On Wednesday, May 28, gold prices fell to a 15-week low as a result of an influx of investment in U.S. equities, according to Bloomberg.
The decline in the price of gold essentially makes null the gains it made earlier in the year, when tensions in Ukraine and the winter economic slowdown gave the precious metal its biggest first-quarter gain since 2008, Bloomberg reported.
Typically, the price for gold increases when there is increased demand due to turbulent world events or an economic recession. In 2011, gold prices hit an all-time high as concerns about debt in the United States and European countries reached a fever pitch, exceeding $1,900 an ounce. Since then, however, its value has been on a slow decline. In 2013, the price of gold fell about 28%, according to Bloomberg.
Gold’s failure to recover could spell bad news for individuals still hoping to sell their gold. On average, gold trade-ins will earn the seller about 55% of the gold’s market value — this percentage varies depending on buyers’ rates. With the market values going down, gold sellers’ earnings will go down as well.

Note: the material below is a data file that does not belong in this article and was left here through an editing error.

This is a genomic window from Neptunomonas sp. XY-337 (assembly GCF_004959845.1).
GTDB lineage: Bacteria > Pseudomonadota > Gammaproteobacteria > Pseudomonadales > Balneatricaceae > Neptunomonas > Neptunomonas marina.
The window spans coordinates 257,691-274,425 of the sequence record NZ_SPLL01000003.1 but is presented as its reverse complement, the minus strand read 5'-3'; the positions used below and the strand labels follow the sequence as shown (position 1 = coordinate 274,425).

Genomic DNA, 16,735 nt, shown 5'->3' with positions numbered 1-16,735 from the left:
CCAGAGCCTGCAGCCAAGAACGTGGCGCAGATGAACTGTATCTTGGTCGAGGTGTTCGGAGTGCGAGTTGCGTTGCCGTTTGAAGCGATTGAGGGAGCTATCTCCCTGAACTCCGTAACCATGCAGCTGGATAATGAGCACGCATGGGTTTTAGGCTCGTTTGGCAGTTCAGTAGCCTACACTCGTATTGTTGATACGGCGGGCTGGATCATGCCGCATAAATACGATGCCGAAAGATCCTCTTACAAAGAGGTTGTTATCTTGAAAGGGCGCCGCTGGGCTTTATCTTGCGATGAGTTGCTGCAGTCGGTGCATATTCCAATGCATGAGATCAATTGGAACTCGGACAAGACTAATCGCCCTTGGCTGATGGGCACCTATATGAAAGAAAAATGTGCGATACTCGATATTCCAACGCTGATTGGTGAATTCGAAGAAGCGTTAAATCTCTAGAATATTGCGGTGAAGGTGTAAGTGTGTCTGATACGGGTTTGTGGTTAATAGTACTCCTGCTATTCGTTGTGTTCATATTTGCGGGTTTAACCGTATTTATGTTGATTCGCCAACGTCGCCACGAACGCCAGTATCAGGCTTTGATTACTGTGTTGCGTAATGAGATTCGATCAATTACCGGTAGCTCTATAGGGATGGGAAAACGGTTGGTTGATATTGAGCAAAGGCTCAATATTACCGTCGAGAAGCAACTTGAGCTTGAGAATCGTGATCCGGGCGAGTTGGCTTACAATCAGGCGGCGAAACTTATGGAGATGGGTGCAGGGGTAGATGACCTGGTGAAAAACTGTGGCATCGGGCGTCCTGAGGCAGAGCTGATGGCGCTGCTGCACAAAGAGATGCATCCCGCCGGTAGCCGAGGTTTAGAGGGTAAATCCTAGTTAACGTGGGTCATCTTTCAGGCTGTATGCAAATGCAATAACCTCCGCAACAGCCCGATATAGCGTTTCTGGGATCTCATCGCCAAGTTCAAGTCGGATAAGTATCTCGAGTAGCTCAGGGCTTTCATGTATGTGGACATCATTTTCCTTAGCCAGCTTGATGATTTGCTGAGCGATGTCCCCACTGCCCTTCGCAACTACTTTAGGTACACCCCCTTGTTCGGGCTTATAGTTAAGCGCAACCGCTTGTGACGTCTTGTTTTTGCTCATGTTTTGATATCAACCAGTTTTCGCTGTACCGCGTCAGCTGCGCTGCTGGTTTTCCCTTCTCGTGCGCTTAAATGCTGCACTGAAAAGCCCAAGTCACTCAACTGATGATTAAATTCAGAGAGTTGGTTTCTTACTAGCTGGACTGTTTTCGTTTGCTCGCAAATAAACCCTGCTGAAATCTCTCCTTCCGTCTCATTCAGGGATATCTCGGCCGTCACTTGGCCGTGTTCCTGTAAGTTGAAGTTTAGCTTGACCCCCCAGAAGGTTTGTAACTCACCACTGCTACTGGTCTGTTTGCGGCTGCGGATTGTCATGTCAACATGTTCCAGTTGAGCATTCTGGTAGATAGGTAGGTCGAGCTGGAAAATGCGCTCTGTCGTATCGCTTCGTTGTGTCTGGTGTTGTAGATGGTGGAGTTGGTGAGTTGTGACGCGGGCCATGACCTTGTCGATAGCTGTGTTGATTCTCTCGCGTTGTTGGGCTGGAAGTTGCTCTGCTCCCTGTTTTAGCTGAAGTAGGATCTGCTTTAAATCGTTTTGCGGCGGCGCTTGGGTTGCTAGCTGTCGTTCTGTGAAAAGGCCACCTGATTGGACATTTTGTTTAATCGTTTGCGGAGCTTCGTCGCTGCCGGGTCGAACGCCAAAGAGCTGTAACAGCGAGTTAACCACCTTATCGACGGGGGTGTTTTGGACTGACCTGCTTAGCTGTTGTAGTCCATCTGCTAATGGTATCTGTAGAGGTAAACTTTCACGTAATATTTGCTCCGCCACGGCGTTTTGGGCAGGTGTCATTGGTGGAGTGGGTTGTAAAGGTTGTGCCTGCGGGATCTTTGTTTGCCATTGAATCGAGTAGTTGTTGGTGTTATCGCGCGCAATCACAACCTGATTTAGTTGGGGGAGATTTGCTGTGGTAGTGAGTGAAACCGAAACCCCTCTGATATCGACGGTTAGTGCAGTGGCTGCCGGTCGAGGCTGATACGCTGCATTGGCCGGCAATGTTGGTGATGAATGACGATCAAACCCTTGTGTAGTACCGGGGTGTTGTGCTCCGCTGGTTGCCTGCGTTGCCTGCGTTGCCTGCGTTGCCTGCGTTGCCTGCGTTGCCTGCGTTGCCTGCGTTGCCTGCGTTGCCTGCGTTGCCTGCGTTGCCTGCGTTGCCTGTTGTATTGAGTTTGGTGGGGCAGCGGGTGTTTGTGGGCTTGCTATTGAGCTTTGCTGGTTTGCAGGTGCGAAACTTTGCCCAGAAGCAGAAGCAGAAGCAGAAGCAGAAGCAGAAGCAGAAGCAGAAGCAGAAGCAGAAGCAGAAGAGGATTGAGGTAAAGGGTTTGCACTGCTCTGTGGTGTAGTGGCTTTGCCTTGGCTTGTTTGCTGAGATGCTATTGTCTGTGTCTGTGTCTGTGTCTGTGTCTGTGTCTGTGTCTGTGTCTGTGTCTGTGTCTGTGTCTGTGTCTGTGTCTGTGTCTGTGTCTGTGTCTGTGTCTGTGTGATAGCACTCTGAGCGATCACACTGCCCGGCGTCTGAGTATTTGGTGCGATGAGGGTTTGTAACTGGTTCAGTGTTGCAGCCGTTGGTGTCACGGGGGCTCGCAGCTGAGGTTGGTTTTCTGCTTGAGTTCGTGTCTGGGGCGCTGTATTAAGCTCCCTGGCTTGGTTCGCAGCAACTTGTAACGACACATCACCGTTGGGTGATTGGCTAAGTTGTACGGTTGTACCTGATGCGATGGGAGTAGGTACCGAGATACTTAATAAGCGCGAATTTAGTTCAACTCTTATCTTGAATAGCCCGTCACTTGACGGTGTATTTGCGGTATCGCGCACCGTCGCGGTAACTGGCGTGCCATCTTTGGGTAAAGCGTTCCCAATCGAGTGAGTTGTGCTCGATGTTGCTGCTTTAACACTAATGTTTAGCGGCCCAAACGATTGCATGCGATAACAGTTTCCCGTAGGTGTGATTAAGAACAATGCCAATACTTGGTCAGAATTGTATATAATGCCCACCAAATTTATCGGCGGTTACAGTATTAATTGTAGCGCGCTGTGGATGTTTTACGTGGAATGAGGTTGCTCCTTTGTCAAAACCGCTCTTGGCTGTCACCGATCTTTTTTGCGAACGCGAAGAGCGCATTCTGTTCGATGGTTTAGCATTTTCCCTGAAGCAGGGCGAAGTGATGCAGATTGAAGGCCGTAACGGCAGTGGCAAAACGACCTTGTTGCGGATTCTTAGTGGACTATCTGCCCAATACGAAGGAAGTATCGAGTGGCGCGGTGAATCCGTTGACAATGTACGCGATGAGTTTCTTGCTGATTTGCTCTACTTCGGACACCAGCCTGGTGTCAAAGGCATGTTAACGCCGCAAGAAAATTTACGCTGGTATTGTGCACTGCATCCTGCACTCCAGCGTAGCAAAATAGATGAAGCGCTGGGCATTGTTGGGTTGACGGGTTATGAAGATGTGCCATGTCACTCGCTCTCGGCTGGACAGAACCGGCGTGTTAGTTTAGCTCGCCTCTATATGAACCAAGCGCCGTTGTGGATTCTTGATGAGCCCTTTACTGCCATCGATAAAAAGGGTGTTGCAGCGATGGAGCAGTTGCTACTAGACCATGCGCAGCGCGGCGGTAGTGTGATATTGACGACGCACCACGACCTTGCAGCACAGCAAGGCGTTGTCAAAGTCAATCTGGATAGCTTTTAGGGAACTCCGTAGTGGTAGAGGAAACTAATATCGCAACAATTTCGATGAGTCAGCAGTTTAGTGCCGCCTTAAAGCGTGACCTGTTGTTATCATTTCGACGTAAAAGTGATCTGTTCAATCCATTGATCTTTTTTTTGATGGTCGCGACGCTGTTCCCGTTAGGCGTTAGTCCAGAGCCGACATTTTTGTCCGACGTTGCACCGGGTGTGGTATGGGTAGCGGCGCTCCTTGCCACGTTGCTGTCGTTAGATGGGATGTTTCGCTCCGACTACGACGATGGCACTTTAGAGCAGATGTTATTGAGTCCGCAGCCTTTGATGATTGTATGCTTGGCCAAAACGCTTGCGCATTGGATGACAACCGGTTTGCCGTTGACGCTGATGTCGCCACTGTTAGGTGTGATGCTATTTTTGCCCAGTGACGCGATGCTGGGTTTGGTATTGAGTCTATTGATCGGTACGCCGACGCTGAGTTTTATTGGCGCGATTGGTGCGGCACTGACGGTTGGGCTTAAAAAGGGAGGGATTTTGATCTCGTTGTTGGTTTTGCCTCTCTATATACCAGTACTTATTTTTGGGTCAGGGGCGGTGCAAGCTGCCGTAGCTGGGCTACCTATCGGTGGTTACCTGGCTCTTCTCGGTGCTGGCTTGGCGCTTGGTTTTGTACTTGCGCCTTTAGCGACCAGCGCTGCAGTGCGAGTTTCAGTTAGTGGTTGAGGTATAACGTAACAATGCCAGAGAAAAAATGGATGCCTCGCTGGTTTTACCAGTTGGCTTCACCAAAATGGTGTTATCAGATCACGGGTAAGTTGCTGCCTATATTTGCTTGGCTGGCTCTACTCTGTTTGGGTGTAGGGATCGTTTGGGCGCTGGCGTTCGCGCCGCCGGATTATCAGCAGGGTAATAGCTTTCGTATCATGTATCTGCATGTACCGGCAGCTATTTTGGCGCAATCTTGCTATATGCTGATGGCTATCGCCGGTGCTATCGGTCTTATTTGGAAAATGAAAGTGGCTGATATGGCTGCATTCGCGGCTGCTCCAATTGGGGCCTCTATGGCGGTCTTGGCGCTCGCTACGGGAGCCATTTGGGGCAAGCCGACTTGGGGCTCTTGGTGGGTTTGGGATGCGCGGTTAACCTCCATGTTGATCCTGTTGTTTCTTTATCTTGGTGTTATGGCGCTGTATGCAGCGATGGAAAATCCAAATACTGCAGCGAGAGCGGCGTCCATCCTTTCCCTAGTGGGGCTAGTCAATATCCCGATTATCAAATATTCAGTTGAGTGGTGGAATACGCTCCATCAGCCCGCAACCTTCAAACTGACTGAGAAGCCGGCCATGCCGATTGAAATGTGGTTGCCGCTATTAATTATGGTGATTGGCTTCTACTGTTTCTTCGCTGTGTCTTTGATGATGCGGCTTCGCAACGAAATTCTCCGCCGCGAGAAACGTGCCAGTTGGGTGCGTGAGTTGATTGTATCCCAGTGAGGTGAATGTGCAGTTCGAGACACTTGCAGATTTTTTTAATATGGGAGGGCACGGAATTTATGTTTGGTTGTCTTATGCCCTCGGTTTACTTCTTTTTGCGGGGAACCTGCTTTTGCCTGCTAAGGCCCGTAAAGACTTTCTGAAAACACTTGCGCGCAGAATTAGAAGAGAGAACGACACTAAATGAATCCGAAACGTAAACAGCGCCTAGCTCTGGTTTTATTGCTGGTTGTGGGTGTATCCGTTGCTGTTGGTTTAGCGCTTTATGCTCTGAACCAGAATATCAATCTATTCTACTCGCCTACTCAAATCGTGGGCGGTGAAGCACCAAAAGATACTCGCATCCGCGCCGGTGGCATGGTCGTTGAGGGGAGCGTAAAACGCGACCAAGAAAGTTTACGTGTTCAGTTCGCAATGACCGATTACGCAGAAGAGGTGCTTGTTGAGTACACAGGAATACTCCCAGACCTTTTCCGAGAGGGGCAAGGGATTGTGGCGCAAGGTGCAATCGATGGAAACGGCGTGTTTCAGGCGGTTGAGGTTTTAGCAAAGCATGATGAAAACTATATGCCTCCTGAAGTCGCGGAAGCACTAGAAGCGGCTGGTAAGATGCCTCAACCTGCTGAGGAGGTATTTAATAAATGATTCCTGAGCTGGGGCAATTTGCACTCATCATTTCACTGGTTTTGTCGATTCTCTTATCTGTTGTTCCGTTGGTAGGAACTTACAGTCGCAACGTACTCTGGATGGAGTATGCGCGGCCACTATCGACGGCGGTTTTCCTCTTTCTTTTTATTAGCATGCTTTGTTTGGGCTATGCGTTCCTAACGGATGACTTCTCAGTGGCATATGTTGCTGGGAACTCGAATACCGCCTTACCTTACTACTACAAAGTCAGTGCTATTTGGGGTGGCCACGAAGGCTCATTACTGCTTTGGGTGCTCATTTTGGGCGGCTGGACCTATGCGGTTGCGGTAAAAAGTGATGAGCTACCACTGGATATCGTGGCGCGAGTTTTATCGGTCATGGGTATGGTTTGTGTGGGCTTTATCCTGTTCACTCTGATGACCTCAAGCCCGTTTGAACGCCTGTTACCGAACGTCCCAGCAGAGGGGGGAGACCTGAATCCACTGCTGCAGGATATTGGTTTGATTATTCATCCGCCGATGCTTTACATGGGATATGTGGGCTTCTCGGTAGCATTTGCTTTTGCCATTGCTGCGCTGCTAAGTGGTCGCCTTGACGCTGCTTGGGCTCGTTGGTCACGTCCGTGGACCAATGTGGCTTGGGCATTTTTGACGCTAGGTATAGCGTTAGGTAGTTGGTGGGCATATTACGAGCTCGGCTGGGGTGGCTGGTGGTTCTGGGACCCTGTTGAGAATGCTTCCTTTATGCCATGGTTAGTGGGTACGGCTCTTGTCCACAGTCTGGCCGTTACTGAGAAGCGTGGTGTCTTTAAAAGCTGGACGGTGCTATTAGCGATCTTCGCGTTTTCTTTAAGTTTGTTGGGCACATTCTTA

“I don’t see any reason for gold to go higher,” James Shelton, who assists in the oversight of $2.1 billion as chief investment officer of Kanaly Trust Co. in Houston, told Bloomberg. “Equities continue to be the choice of investors. Unless inflation suddenly flares up, I would bet on lower gold prices.”
However, some experts remain optimistic for gold’s future, as it is a popular choice for long-term investing.
“Every time there is political turmoil, people will come back to gold,” Tom Winmill, who co-manages about $180 million of assets for Midas Funds, said. “Also, when the fabricators and merchants come back, there will be an upward move in prices.”